Amy LedyardComment

Tell Her She's Beautiful

Amy LedyardComment

I recently read a post regarding parenting daughters. I don’t remember if it was something someone shared on Facebook or a blog post or where it came from specifically, but it’s been on my mind a good bit lately. When I first read the post I thought it made perfect sense, that yes, that is how I would parent Little A, and I still have to admit that that writer did make some good points. But after mulling it over a bit more I can’t honestly say that I agree with it 100%.

The post was all about how our society places far too much emphasis on our physical appearance, especially for women. We are expected to all be a size 0, D-cup, and dainty with perfect hair and perfect complexions, yada yada yada. So far, so good. But then the writer went on to say how her suggested response to this aspect of our culture was to never tell our daughters that they’re beautiful. We should never mention size or appearance at all, and the only discussions we should have with our daughters regarding their bodies should be about how the body functions or to rejoice in health and strength. Instead we should tell our daughters how intelligent they are and how wonderful their sense of humor is. Our compliments, when given at all, should revolve around their minds and personalities.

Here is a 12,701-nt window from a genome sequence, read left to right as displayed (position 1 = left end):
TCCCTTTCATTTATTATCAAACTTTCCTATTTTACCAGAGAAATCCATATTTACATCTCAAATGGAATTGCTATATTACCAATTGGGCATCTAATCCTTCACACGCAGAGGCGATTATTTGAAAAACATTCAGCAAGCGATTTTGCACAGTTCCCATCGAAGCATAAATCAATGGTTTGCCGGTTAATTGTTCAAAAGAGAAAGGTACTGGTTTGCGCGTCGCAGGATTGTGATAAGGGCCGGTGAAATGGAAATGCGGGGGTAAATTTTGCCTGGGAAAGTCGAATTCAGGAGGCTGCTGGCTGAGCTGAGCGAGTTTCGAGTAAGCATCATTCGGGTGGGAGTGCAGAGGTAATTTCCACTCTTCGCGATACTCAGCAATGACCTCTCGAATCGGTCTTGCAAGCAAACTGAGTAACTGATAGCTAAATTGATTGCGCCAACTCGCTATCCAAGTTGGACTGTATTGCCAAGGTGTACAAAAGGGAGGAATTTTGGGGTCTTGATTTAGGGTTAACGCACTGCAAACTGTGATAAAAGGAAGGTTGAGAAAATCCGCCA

And I do agree, to some extent, with what the writer is saying. Our culture is too obsessed with appearances. And how many women look in the mirror daily and hate that what they see reflected there is a far cry from our professionally made-up/dressed/photographed/edited counterparts on the covers of magazines? I don’t want Little A to grow up thinking that she doesn’t measure up, comparing herself endlessly to an impossible standard. So, yes, that writer is absolutely correct in saying that we need to not raise girls to be overly focused on how they look.

I also think, however, that we still need to tell our daughters that they’re beautiful. Yes, they need to be told that they’re smart and strong and funny and capable, too. And our sons need to know that they’re also handsome, smart, strong, funny, etc; there are definitely two sides to this coin. But I remember when I was a very young girl asking if I was pretty, and the only response I ever received was, “Pretty is as pretty does.” I now understand that what I was actually being told was that looks aren’t the most important thing about a person but rather the heart. What my pre-school aged ears heard was, “No, you’re not pretty, but if you’re nice enough no one should notice.” It was many years (like twenty) before I actually finally began to like how I look.

I can’t speak for all females, but it does seem that girls are hard-wired to want to be found beautiful. If A is going to be asking that question, I want her to know from the very beginning that yes, she is beautiful. I don’t want her to feel that she has to search for someone somewhere who will tell her that. There are too many dangerous places just waiting for uncertain, unknowing, self-loathing girls to come along looking for validation. I want my daughter to grow up confidently knowing who she is, Whose she is.

So, please, tell the women in your life that they’re beautiful, especially your daughters.